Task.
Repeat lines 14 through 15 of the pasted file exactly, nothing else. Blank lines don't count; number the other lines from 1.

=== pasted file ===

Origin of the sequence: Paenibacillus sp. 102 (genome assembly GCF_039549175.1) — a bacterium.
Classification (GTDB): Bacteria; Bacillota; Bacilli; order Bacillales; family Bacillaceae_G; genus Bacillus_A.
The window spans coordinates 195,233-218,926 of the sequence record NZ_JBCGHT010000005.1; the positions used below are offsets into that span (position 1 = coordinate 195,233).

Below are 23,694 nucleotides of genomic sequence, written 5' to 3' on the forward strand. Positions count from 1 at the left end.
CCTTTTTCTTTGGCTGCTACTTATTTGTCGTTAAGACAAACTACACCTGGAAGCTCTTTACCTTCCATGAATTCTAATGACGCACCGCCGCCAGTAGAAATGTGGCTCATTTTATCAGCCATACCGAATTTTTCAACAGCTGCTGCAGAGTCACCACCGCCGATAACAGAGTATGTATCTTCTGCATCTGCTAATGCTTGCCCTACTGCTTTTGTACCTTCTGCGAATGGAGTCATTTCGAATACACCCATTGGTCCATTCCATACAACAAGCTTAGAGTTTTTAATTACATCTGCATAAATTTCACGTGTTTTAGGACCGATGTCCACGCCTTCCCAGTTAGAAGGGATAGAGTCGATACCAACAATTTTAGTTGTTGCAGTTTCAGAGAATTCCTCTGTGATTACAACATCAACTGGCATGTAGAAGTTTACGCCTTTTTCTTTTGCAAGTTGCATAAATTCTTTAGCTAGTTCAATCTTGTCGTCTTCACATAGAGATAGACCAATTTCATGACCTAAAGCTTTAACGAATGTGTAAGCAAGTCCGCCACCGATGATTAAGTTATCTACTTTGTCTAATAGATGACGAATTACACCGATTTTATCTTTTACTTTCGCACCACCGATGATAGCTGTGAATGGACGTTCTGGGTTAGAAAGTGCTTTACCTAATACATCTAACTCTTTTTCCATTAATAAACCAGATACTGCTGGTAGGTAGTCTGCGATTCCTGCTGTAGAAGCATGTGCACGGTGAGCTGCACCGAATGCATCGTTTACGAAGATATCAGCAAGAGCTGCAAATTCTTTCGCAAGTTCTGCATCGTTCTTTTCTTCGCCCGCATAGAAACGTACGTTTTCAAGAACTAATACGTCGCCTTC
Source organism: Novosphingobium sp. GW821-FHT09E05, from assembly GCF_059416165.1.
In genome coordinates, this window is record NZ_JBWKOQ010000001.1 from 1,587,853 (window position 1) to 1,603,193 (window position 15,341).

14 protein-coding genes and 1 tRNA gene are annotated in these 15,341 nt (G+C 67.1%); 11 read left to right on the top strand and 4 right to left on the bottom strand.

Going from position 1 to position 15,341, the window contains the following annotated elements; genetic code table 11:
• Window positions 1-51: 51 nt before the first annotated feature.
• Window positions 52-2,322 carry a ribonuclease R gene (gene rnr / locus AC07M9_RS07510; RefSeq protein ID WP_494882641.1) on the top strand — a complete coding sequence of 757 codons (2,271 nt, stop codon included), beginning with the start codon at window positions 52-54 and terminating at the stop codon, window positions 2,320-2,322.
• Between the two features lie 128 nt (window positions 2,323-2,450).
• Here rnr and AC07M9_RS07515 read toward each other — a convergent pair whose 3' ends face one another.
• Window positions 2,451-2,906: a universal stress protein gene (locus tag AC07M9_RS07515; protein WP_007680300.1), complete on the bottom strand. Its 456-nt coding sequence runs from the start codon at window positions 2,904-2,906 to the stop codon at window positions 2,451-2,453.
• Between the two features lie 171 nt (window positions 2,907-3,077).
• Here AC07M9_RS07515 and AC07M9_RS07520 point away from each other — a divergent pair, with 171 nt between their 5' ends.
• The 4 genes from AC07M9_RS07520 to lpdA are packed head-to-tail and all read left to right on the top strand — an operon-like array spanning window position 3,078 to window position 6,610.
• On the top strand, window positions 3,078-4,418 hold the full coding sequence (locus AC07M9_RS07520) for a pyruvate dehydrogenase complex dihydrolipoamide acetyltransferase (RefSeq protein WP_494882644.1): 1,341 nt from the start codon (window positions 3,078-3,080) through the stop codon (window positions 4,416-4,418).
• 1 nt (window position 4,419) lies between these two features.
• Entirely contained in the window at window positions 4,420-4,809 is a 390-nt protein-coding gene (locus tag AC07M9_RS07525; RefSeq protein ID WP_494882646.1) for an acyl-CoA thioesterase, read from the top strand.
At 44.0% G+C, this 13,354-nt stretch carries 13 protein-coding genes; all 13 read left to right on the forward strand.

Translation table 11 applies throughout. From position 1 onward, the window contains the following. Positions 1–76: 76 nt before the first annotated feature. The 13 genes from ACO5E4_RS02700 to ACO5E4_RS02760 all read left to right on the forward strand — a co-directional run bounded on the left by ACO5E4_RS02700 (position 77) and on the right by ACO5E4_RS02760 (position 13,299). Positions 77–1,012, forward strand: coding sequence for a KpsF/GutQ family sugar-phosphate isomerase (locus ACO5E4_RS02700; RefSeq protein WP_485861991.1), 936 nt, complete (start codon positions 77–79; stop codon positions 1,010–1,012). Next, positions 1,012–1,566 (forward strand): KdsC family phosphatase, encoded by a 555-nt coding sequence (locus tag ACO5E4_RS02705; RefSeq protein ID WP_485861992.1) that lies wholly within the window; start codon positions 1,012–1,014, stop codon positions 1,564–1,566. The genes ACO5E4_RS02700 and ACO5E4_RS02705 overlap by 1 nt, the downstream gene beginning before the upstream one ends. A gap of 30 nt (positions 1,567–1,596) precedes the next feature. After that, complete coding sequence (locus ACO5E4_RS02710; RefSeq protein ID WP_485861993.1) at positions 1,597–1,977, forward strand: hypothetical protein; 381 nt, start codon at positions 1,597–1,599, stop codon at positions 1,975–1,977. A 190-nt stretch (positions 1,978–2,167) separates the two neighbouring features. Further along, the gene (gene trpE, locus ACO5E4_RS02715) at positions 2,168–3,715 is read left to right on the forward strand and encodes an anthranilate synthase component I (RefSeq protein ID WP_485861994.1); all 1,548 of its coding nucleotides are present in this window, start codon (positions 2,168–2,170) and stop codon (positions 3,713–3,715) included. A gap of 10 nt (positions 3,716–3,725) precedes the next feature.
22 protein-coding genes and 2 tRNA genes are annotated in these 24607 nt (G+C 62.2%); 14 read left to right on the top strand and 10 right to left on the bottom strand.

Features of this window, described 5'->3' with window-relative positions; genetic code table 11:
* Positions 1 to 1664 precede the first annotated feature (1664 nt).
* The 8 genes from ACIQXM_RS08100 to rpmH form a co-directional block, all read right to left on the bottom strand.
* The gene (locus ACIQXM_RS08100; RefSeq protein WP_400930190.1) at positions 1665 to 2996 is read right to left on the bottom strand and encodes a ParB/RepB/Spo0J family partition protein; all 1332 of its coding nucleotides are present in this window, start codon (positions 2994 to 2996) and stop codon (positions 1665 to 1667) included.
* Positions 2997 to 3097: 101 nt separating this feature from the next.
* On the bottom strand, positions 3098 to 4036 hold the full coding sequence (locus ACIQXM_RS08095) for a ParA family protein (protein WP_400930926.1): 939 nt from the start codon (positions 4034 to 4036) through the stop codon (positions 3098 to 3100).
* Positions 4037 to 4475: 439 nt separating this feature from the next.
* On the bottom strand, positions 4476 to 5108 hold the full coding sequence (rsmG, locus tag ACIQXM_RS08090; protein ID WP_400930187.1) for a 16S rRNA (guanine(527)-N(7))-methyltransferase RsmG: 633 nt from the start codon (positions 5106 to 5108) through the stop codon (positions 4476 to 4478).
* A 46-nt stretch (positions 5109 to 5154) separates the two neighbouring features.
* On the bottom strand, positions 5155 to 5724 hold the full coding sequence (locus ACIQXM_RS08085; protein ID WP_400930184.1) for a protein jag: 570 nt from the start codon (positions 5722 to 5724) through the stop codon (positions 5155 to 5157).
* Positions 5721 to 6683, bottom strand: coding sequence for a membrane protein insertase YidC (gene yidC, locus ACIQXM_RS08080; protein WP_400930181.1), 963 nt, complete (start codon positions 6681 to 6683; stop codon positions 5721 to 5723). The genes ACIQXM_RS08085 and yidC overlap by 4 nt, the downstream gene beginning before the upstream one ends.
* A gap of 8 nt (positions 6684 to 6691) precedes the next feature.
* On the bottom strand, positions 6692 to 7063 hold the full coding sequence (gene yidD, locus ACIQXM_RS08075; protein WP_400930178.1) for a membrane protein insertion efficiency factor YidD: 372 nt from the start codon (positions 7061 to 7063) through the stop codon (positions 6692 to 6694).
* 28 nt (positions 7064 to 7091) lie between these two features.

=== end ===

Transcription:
• Window positions 2,451-2,906: a universal stress protein gene (locus tag AC07M9_RS07515; protein WP_007680300.1), complete on the bottom strand. Its 456-nt coding sequence runs from the start codon at window positions 2,904-2,906 to the stop codon at window positions 2,451-2,453.
• Between the two features lie 171 nt (window positions 2,907-3,077).